Uncertainties IV


The Swan River Press MMXX

Edited by Timothy J. Jarvis

My previous reviews of this publisher: https://dflewisreviews.wordpress.com/swan-river-press/ and of this editor as author: https://dflewisreviews.wordpress.com/?s=Timothy+Jarvis&submit=Search

Stories by Rebecca Lloyd, Lucie McKnight Hardy, Brian Evenson, Kristine Ong Muslim, Gary Budden, Anna Tambour, John Darnielle, Camilla Grudova, Marian Womack, Charles Wilkinson, Nadia Bulkin, Aliya Whiteley, D.P. Watt, Claire Dean.

When I read this book, my thoughts will appear in the comment stream below…

28 thoughts on “Uncertainties IV

  1. 3D88B98C-95EB-4721-B034-3740D271DA4E

    Hand carved…

    I SEEN HER by Rebecca Lloyd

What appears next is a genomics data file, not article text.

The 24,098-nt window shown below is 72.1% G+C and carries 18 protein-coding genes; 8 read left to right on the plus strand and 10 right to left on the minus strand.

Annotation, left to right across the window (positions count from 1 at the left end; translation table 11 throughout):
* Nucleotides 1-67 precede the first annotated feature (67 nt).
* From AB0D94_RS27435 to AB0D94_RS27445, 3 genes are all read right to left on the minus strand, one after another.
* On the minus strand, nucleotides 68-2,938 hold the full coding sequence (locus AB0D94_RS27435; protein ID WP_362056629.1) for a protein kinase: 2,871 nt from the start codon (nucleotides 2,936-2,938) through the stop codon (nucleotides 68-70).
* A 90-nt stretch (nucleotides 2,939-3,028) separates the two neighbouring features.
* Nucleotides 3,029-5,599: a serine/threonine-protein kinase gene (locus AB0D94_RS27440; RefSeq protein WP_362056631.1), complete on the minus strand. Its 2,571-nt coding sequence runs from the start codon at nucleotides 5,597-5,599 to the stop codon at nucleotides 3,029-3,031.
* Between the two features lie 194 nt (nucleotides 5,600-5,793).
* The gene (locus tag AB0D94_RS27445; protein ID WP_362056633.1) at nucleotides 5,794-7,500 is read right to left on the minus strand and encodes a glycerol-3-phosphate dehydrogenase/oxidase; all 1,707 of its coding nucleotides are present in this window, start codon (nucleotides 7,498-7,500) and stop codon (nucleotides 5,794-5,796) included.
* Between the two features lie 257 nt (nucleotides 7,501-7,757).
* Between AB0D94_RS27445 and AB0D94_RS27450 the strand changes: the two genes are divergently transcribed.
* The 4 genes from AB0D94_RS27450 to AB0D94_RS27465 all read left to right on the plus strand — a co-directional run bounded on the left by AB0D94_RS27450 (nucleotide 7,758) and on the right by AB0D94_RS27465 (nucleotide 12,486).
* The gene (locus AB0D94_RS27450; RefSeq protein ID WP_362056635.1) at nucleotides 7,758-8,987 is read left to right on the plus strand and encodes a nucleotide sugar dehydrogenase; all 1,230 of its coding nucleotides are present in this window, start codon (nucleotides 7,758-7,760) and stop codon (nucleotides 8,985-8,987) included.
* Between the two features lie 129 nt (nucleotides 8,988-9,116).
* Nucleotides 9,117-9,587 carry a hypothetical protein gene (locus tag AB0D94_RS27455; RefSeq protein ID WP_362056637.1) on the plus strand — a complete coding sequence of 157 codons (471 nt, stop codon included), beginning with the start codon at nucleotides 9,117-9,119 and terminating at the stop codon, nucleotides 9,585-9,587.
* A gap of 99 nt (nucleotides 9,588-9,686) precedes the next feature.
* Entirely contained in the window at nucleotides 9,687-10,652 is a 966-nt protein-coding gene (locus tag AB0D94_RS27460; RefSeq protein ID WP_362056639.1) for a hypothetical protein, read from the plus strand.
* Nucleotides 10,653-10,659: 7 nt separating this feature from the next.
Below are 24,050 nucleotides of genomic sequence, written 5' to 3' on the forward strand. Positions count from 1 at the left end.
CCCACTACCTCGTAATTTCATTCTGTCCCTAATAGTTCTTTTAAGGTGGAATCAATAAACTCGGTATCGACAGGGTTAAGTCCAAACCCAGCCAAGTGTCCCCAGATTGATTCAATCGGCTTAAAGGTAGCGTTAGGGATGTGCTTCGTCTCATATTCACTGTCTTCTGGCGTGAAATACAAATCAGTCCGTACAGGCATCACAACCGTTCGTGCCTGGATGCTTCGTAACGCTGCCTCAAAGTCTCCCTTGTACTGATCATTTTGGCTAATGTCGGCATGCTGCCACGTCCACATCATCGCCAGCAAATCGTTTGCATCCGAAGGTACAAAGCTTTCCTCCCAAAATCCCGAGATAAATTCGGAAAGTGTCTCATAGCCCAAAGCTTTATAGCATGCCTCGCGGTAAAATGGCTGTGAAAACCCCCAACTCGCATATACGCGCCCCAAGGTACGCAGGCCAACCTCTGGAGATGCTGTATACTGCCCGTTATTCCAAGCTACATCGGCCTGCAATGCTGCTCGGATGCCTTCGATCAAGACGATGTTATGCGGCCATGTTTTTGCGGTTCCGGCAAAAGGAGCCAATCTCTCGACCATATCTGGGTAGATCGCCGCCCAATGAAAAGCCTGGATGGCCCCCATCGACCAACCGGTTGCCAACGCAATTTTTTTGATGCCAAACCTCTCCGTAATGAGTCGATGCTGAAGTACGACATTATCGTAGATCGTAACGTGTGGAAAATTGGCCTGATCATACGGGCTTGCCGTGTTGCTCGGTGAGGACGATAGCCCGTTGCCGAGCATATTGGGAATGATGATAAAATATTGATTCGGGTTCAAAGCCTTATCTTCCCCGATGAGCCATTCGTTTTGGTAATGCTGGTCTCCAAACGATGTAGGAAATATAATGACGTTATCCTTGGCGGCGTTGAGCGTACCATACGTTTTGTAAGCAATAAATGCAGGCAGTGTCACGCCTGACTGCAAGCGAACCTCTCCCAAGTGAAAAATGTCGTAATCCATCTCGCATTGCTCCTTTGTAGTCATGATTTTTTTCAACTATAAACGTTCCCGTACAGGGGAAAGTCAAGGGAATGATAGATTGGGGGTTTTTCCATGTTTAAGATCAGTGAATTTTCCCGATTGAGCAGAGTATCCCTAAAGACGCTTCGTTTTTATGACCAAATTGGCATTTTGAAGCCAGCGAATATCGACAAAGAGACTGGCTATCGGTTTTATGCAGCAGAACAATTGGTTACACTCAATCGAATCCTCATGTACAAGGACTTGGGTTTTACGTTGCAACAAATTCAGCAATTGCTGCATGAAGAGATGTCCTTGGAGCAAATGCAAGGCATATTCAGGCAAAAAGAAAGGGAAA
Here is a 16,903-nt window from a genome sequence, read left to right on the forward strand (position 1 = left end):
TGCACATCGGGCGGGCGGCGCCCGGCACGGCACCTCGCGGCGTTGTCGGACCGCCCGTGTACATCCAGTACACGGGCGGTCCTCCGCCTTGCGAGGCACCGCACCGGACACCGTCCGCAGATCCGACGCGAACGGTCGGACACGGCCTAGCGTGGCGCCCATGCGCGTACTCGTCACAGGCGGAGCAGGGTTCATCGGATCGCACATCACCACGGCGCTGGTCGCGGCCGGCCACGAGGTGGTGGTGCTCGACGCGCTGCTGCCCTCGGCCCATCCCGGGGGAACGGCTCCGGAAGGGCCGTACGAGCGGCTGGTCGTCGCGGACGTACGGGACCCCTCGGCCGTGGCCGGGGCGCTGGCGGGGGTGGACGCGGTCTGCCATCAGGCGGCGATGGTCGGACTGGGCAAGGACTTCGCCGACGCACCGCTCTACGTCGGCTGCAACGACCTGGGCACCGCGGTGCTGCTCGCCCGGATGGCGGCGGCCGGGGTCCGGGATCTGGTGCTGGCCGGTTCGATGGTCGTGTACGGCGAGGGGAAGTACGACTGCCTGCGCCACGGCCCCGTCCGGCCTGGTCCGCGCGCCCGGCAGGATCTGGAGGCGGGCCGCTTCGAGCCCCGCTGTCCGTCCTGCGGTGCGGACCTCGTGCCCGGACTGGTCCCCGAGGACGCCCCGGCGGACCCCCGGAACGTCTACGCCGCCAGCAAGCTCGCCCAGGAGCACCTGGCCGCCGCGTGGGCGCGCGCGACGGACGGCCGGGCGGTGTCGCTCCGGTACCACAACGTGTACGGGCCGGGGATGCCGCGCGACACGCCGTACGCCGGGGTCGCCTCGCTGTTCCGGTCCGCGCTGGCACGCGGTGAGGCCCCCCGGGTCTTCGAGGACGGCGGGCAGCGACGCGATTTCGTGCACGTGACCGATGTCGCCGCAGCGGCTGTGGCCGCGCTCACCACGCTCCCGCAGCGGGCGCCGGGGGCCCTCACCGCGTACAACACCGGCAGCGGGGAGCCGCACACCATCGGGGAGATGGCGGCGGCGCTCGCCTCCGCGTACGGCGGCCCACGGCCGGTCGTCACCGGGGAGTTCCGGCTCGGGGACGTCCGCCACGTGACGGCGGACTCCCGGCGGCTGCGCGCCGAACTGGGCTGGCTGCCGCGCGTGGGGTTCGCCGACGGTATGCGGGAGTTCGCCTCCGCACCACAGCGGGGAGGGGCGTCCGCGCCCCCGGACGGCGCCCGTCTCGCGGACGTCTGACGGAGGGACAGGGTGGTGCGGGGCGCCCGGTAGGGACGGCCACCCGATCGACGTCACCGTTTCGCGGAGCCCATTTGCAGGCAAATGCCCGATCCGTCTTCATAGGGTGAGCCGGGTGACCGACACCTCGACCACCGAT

“; I’d reckon she’d even lick my shadow if she could find it.”

    This is an intensely haunting ‘burthen’ of a story, that suddenly allowed me a vista of it like an unexpected birth, with which the meaning had been pregnant. Yet, one can never be sure who or what, as an intentional force, impregnated it. The story of two boys – with a well-characterised love-hate relationship of young lads in those times, whatever times, when a Victorian building has seemingly become a ‘folly’ – one of the boys Girdler whose parents created a woman as the eponymous ‘her’, as nanny for him and/or someone who visited their bedroom… both boys vying, often counterproductively, for this ‘her’, for her attention. Unfocused and mysterious. All of this seen, by the mostly trusted mentor of the other boy Jonas, yes, seen through another woman’s eyes as nosy narrator or author.

    My previous reviews of this author: https://dflewisreviews.wordpress.com/tag/rebecca-lloyd/

  2. E5075454-76F3-4563-949D-EC9285074FFCTHE BIRDS OF NAGASAKI by Lucie McKnight Hardy

    “They cluster together, growing bigger and bigger, allowing the contamination to spread.”